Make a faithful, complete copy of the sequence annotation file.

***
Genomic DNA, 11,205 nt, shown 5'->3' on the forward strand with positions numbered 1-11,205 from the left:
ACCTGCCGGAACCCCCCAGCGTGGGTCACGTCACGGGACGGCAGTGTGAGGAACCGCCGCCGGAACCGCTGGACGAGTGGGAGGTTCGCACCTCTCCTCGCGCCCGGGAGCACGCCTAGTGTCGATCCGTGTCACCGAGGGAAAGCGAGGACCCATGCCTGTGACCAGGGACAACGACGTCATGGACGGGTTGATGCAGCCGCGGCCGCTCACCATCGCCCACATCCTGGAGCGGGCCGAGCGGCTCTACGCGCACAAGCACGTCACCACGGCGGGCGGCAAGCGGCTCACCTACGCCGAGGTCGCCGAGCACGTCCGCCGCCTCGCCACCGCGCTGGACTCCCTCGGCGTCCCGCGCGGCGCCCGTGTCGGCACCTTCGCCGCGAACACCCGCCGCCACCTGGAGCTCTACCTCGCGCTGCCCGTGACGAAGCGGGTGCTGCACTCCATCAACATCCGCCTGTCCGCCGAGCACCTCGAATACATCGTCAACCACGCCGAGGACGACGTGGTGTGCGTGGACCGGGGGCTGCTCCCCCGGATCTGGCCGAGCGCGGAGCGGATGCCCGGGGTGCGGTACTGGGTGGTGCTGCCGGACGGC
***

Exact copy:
Genomic DNA, 11,205 nt, shown 5'->3' on the forward strand with positions numbered 1-11,205 from the left:
ACCTGCCGGAACCCCCCAGCGTGGGTCACGTCACGGGACGGCAGTGTGAGGAACCGCCGCCGGAACCGCTGGACGAGTGGGAGGTTCGCACCTCTCCTCGCGCCCGGGAGCACGCCTAGTGTCGATCCGTGTCACCGAGGGAAAGCGAGGACCCATGCCTGTGACCAGGGACAACGACGTCATGGACGGGTTGATGCAGCCGCGGCCGCTCACCATCGCCCACATCCTGGAGCGGGCCGAGCGGCTCTACGCGCACAAGCACGTCACCACGGCGGGCGGCAAGCGGCTCACCTACGCCGAGGTCGCCGAGCACGTCCGCCGCCTCGCCACCGCGCTGGACTCCCTCGGCGTCCCGCGCGGCGCCCGTGTCGGCACCTTCGCCGCGAACACCCGCCGCCACCTGGAGCTCTACCTCGCGCTGCCCGTGACGAAGCGGGTGCTGCACTCCATCAACATCCGCCTGTCCGCCGAGCACCTCGAATACATCGTCAACCACGCCGAGGACGACGTGGTGTGCGTGGACCGGGGGCTGCTCCCCCGGATCTGGCCGAGCGCGGAGCGGATGCCCGGGGTGCGGTACTGGGTGGTGCTGCCGGACGGC